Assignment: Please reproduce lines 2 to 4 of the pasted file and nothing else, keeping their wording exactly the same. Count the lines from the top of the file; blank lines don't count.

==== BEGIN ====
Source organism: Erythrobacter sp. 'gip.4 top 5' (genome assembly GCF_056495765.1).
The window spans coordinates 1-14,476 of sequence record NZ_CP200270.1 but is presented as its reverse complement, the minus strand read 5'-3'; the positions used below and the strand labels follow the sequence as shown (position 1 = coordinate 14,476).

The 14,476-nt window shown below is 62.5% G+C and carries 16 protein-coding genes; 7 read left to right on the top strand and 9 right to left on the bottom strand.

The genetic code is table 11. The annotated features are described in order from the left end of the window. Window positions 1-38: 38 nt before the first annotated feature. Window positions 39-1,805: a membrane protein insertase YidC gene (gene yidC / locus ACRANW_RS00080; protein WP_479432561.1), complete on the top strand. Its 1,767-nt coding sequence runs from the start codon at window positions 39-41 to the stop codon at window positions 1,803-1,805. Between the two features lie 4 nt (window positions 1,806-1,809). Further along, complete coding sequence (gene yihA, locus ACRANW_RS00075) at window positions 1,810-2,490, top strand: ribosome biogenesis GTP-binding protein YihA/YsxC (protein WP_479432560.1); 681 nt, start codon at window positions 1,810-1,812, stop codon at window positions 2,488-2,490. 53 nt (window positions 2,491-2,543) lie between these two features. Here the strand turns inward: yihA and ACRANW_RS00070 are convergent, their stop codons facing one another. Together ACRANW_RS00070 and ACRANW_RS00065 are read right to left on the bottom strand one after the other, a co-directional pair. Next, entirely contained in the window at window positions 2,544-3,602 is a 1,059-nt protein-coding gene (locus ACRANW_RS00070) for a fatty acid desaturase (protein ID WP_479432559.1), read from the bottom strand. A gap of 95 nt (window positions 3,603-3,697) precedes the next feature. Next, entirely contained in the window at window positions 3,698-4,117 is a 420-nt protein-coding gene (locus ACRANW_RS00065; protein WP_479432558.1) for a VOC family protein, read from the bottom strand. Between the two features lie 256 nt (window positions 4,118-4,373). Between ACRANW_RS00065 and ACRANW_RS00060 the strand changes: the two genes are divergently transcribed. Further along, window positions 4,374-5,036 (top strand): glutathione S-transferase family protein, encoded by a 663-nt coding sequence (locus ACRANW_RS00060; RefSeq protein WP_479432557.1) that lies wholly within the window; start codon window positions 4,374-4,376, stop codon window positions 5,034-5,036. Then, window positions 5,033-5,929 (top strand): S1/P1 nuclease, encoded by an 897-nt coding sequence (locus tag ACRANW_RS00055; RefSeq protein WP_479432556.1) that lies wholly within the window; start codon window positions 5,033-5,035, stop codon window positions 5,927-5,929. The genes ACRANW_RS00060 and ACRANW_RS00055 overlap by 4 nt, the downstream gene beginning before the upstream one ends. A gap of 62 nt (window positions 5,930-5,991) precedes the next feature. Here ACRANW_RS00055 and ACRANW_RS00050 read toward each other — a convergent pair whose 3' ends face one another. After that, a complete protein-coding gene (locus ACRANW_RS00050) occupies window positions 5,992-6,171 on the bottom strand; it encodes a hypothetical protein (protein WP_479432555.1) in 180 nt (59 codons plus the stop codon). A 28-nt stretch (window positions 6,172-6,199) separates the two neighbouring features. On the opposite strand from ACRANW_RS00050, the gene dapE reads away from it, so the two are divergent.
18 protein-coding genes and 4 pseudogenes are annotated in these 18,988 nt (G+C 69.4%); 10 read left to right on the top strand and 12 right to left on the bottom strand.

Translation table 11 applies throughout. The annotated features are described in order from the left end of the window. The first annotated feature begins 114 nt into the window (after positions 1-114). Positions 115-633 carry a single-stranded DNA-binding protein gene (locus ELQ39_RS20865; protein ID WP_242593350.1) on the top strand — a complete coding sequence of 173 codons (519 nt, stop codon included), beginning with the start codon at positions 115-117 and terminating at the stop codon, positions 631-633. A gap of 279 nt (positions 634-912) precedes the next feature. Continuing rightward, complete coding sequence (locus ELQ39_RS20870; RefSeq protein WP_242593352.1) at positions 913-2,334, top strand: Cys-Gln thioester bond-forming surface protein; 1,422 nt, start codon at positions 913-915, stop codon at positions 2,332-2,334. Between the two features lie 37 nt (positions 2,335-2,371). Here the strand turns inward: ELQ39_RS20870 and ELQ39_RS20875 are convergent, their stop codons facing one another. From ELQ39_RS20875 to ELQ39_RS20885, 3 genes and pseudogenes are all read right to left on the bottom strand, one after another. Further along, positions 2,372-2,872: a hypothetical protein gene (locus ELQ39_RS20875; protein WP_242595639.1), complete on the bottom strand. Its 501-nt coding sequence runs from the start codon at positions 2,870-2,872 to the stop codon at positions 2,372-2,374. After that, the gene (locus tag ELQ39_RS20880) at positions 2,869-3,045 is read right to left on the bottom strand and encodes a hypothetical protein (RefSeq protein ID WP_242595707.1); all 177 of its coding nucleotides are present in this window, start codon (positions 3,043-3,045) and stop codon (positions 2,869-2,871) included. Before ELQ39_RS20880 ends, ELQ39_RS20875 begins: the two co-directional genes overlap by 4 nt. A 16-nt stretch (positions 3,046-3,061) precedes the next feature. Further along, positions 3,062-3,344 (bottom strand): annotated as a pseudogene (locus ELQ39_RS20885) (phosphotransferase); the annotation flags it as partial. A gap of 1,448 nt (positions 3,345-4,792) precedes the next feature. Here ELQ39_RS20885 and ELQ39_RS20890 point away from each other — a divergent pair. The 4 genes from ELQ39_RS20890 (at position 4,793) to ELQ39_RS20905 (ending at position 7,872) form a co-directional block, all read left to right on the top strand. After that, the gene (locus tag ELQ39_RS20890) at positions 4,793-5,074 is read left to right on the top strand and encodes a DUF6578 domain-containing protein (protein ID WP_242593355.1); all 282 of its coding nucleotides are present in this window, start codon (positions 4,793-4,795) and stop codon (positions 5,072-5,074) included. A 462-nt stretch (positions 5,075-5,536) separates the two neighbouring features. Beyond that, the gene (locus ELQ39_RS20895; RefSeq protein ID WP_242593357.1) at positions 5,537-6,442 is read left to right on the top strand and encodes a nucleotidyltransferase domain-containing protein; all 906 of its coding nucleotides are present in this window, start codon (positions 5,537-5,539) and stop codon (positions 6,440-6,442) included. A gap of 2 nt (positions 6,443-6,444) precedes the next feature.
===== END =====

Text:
The window spans coordinates 1-14,476 of sequence record NZ_CP200270.1 but is presented as its reverse complement, the minus strand read 5'-3'; the positions used below and the strand labels follow the sequence as shown (position 1 = coordinate 14,476).

The 14,476-nt window shown below is 62.5% G+C and carries 16 protein-coding genes; 7 read left to right on the top strand and 9 right to left on the bottom strand.

The genetic code is table 11. The annotated features are described in order from the left end of the window. Window positions 1-38: 38 nt before the first annotated feature. Window positions 39-1,805: a membrane protein insertase YidC gene (gene yidC / locus ACRANW_RS00080; protein WP_479432561.1), complete on the top strand. Its 1,767-nt coding sequence runs from the start codon at window positions 39-41 to the stop codon at window positions 1,803-1,805. Between the two features lie 4 nt (window positions 1,806-1,809). Further along, complete coding sequence (gene yihA, locus ACRANW_RS00075) at window positions 1,810-2,490, top strand: ribosome biogenesis GTP-binding protein YihA/YsxC (protein WP_479432560.1); 681 nt, start codon at window positions 1,810-1,812, stop codon at window positions 2,488-2,490. 53 nt (window positions 2,491-2,543) lie between these two features. Here the strand turns inward: yihA and ACRANW_RS00070 are convergent, their stop codons facing one another. Together ACRANW_RS00070 and ACRANW_RS00065 are read right to left on the bottom strand one after the other, a co-directional pair. Next, entirely contained in the window at window positions 2,544-3,602 is a 1,059-nt protein-coding gene (locus ACRANW_RS00070) for a fatty acid desaturase (protein ID WP_479432559.1), read from the bottom strand. A gap of 95 nt (window positions 3,603-3,697) precedes the next feature. Next, entirely contained in the window at window positions 3,698-4,117 is a 420-nt protein-coding gene (locus ACRANW_RS00065; protein WP_479432558.1) for a VOC family protein, read from the bottom strand. Between the two features lie 256 nt (window positions 4,118-4,373). Between ACRANW_RS00065 and ACRANW_RS00060 the strand changes: the two genes are divergently transcribed. Further along, window positions 4,374-5,036 (top strand): glutathione S-transferase family protein, encoded by a 663-nt coding sequence (locus ACRANW_RS00060; RefSeq protein WP_479432557.1) that lies wholly within the window; start codon window positions 4,374-4,376, stop codon window positions 5,034-5,036. Then, window positions 5,033-5,929 (top strand): S1/P1 nuclease, encoded by an 897-nt coding sequence (locus tag ACRANW_RS00055; RefSeq protein WP_479432556.1) that lies wholly within the window; start codon window positions 5,033-5,035, stop codon window positions 5,927-5,929. The genes ACRANW_RS00060 and ACRANW_RS00055 overlap by 4 nt, the downstream gene beginning before the upstream one ends. A gap of 62 nt (window positions 5,930-5,991) precedes the next feature. Here ACRANW_RS00055 and ACRANW_RS00050 read toward each other — a convergent pair whose 3' ends face one another. After that, a complete protein-coding gene (locus ACRANW_RS00050) occupies window positions 5,992-6,171 on the bottom strand; it encodes a hypothetical protein (protein WP_479432555.1) in 180 nt (59 codons plus the stop codon). A 28-nt stretch (window positions 6,172-6,199) separates the two neighbouring features. On the opposite strand from ACRANW_RS00050, the gene dapE reads away from it, so the two are divergent.